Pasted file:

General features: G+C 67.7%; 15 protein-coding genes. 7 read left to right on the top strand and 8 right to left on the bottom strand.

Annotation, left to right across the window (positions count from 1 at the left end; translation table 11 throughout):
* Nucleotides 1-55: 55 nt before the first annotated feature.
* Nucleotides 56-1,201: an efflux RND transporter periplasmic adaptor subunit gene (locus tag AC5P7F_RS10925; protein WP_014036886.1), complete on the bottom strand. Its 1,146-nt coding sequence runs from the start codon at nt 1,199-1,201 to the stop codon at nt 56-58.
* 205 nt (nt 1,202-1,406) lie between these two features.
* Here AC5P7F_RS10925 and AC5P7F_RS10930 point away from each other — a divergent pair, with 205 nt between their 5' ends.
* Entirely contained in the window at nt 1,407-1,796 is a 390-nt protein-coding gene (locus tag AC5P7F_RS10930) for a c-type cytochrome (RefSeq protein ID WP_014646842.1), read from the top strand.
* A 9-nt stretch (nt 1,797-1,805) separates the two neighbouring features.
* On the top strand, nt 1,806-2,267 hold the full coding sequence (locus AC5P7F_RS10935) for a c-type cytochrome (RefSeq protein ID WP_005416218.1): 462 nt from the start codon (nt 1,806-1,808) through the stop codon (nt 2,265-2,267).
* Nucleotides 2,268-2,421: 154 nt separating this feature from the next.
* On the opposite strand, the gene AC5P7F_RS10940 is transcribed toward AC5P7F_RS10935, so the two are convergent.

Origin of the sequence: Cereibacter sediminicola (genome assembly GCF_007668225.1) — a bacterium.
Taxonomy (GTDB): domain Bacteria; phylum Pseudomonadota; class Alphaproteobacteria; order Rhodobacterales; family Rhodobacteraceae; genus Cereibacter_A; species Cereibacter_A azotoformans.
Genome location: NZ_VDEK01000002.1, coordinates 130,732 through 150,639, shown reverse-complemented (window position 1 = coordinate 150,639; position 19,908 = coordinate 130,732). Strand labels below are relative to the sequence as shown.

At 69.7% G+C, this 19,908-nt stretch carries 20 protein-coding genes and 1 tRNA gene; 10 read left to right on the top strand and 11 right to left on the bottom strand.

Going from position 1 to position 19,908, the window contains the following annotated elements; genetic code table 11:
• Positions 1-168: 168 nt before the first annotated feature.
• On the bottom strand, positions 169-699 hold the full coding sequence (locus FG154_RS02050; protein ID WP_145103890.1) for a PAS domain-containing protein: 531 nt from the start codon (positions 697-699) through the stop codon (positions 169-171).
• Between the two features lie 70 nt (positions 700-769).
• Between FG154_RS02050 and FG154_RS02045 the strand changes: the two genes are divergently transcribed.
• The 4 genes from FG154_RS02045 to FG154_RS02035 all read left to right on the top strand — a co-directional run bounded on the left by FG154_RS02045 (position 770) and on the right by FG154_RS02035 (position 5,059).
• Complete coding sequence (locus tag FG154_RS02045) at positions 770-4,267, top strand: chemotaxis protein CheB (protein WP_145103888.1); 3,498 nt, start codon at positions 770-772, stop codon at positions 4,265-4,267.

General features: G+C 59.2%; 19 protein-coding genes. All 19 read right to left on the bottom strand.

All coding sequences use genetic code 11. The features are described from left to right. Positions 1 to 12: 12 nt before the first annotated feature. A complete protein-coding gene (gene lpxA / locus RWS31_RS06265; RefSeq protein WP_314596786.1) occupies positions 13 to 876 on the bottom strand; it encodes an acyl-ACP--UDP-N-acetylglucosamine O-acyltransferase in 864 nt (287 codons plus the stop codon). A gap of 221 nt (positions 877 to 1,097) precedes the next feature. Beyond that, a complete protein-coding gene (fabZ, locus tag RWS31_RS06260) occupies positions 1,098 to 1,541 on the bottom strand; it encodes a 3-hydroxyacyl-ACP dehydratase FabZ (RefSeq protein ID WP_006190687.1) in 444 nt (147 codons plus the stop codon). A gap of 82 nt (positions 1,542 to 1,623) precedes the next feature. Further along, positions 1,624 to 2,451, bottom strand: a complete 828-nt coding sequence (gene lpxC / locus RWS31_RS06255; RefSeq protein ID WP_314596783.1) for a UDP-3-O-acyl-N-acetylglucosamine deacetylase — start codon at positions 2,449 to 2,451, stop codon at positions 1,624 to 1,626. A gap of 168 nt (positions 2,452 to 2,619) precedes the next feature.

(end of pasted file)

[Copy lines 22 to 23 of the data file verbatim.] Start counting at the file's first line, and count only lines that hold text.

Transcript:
• Complete coding sequence (locus tag FG154_RS02045) at positions 770-4,267, top strand: chemotaxis protein CheB (protein WP_145103888.1); 3,498 nt, start codon at positions 770-772, stop codon at positions 4,265-4,267.

General features: G+C 59.2%; 19 protein-coding genes. All 19 read right to left on the bottom strand.